I’m deviating from my typical hospice patient story this week to share a personal experience. I left the house around 6:30 that morning for my one-mile trek to work at Mercy Hospital. I rounded the corner and headed west on Grant Street for about three blocks and then turned north, cutting through Greenlawn Cemetery. The morning sky to my right was painted with those beautiful pastel pinks and blues that herald the sunrise on a clear morning. It was downright breathtaking, so I stopped for a moment just to try to take it all in. The sun was glowing deep amber as it slowly peaked over the roofs of the houses on Baird Avenue, casting shifting shadows all around me as it rose. I wanted to stay longer but I had to get to work.
As I continued walking north a blinding light emerged at ground level on my left. If you didn’t know better you would think that another sun was rising in the west. As I continued walking, my perspective changed, and I saw that a white marble tombstone had been reflecting the sun. Then I heard that unexpected and unmistakable “still small voice” (I Kings 19:12) that has the power to instantly turn a person right side up and inside out: “You are like that tombstone. You can only reflect my light by maintaining a right relationship to the Son.” I immediately wept in worship and praise. God’s glory and grace has a way of catching us by surprise, doesn’t it?
I’ve come to believe that since the fall of man in the Garden of Eden, that mankind has been desperately striving to redeem and vindicate itself. Tim Keller, in his book “Counterfeit Gods”, shared an excerpt from an interview by the pop star Madonna in which she describes her lifelong search for redemption, for self-vindication: “I have an iron will, and all of my will has always been to conquer some horrible feeling of inadequacy … I push past one spell of it and discover myself as a special human being and then I get to another stage and think I’m mediocre and uninteresting … Again and again. My drive in life is from this horrible fear of being mediocre. And that’s always pushing me, pushing me. Because even though I’ve become somebody, I still have to prove that I’m somebody. My struggle has never ended and it probably never will.”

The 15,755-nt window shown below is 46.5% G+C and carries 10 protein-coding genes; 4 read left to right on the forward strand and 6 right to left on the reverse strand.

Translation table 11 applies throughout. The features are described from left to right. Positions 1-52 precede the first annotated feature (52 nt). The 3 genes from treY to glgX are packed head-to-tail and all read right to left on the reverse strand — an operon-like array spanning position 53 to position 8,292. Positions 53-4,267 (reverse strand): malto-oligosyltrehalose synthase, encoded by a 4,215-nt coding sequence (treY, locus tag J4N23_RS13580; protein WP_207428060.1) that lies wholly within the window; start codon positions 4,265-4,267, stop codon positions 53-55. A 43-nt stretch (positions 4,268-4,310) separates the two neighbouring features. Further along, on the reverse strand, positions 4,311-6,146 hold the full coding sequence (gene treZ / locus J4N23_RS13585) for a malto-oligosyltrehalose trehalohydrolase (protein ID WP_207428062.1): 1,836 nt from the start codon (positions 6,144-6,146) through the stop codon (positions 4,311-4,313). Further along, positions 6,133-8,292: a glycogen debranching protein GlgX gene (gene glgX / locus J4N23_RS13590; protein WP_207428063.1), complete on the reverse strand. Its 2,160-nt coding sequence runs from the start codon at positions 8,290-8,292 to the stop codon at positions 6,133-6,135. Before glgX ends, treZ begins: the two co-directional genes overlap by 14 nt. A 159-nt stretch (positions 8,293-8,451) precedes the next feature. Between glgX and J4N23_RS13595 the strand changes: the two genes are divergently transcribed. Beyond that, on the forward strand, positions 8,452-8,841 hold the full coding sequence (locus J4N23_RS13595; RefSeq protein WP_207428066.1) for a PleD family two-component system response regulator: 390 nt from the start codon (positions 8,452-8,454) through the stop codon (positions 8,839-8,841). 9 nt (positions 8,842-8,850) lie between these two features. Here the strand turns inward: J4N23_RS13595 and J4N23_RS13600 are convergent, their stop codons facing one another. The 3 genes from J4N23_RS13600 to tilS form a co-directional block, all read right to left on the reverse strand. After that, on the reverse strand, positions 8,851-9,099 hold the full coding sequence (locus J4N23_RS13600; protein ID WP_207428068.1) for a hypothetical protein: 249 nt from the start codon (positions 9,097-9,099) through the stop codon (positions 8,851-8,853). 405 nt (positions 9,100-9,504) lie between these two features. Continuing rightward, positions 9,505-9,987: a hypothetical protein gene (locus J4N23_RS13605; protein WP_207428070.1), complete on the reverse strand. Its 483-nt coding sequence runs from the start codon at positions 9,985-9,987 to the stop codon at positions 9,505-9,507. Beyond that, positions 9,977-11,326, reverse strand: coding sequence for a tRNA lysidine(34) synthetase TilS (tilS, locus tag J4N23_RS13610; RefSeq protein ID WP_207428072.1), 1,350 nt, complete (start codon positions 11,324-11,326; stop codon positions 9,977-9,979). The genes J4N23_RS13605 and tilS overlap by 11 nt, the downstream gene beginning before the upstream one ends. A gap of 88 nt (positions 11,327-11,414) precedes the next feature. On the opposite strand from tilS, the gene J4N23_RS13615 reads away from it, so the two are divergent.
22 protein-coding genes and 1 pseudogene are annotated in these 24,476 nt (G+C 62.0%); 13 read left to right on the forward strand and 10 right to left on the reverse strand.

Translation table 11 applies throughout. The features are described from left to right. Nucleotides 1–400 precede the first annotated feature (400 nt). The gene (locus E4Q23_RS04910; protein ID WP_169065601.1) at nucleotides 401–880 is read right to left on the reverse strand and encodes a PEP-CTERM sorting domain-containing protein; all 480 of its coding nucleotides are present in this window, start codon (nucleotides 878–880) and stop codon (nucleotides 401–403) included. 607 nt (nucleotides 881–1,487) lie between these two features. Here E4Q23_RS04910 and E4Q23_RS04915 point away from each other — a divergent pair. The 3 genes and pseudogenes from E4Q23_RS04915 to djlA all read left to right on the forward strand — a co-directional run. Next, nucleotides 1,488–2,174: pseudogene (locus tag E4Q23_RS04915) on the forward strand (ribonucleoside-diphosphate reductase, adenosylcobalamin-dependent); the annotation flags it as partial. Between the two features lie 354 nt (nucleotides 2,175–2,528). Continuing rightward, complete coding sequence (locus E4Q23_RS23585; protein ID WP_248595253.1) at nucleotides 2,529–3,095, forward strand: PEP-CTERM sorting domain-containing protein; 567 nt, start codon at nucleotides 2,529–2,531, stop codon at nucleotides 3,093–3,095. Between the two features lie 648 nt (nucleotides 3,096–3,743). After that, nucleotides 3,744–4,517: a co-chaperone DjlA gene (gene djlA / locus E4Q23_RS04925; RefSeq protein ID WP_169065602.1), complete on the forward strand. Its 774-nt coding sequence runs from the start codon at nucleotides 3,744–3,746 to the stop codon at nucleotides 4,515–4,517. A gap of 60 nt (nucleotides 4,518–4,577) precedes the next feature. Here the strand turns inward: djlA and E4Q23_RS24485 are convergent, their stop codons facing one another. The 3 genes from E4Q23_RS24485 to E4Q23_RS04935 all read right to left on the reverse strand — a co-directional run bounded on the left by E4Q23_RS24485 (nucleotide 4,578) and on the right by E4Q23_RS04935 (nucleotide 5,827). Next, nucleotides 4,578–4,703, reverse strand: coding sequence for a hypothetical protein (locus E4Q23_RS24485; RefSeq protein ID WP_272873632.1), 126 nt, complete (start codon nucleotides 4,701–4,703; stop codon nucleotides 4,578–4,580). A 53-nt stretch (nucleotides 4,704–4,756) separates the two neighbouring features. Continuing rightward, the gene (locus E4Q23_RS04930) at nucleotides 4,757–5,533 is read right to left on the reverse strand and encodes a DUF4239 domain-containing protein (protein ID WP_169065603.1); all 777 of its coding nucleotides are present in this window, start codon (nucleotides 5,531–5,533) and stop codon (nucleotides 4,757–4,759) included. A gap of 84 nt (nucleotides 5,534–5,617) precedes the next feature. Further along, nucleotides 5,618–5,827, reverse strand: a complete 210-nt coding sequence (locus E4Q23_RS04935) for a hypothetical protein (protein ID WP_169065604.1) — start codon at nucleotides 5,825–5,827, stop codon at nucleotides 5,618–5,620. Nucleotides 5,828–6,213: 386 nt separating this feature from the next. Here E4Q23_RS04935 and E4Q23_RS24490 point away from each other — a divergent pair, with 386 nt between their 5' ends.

Paul Tournier, the late Swiss physician, wrote, “I believe that there is a great illusion … that there are two kinds of human beings, the strong and the weak … All men, in fact are weak. All are weak because all are afraid … They are all afraid of their inner weaknesses being discovered. They all have secret faults; they all have a bad conscience on account of certain acts which they would like to keep covered up. They are all afraid of other men and of God, of themselves, of life, of death.” (“The Strong and the Weak”)
Are you sick and tired of your vain lifelong struggle to redeem and vindicate yourself; to prove to yourself and to others that you are “Somebody”? If so, I have some “Good News” for you. What you couldn’t do, and can’t do for yourself, Christ Jesus has already done for you, for He is The Redeemer. When He gave up His spirit on the cross He declared, “It is finished,” paid in full. So you no longer need to be afraid of your “inner weaknesses being discovered,” for He already knows and accepts you just the way you are. In His eyes you are already “Somebody.” In His eyes your heart, soul and mind are holy ground.
Don’t you see? True redemption, deliverance, freedom, life and power, aren’t psychological, intellectual, emotional, occupational, social, financial or even behavioral. They are spiritual, attitudinal, relational, and prepositional; in, through and by Christ Jesus; by establishing and maintaining a right relationship to the Son.
“Shut out every other consideration and keep yourself before God for this one thing only — My Utmost for Your highest. I am determined to be absolutely and entirely for Him and Him alone … Whether that means life or death, no matter! …God’s order has to work up to a crisis in our lives because we will not heed the gentler ways … He produces a providential crisis where we have to decide — for or against — and from that point the ‘Great Divide’ begins. If the crisis has come to you on any level, surrender your will to Him absolutely and irrevocably.” (Oswald Chambers, “My Utmost for His Highest”, Jan. 1).
Loren Hardin is a social worker with SOMC-Hospice and can be reached at 740-357-6091 or at email@example.com . You can order Loren’s book, “Straight Paths: Insights for living from those who have finished the course,” at Amazon and Barnes and Noble.